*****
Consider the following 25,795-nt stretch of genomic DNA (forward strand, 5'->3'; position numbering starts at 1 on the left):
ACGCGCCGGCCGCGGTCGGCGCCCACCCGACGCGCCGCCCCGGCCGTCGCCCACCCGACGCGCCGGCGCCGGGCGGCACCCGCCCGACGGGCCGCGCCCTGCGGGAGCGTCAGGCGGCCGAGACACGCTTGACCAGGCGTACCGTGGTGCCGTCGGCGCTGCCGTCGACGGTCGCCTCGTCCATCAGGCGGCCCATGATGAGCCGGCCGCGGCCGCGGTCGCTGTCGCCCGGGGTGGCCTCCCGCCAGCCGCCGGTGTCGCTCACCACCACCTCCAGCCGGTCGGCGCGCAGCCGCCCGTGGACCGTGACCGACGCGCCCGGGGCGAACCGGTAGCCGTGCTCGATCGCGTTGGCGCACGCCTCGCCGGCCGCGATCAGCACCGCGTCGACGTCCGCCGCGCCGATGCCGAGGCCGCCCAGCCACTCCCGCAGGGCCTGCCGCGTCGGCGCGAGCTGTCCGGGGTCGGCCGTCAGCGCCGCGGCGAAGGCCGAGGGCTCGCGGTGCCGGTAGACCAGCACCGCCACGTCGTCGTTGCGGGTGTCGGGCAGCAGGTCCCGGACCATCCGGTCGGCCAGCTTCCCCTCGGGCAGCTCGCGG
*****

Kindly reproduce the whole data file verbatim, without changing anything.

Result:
Consider the following 25,795-nt stretch of genomic DNA (forward strand, 5'->3'; position numbering starts at 1 on the left):
ACGCGCCGGCCGCGGTCGGCGCCCACCCGACGCGCCGCCCCGGCCGTCGCCCACCCGACGCGCCGGCGCCGGGCGGCACCCGCCCGACGGGCCGCGCCCTGCGGGAGCGTCAGGCGGCCGAGACACGCTTGACCAGGCGTACCGTGGTGCCGTCGGCGCTGCCGTCGACGGTCGCCTCGTCCATCAGGCGGCCCATGATGAGCCGGCCGCGGCCGCGGTCGCTGTCGCCCGGGGTGGCCTCCCGCCAGCCGCCGGTGTCGCTCACCACCACCTCCAGCCGGTCGGCGCGCAGCCGCCCGTGGACCGTGACCGACGCGCCCGGGGCGAACCGGTAGCCGTGCTCGATCGCGTTGGCGCACGCCTCGCCGGCCGCGATCAGCACCGCGTCGACGTCCGCCGCGCCGATGCCGAGGCCGCCCAGCCACTCCCGCAGGGCCTGCCGCGTCGGCGCGAGCTGTCCGGGGTCGGCCGTCAGCGCCGCGGCGAAGGCCGAGGGCTCGCGGTGCCGGTAGACCAGCACCGCCACGTCGTCGTTGCGGGTGTCGGGCAGCAGGTCCCGGACCATCCGGTCGGCCAGCTTCCCCTCGGGCAGCTCGCGG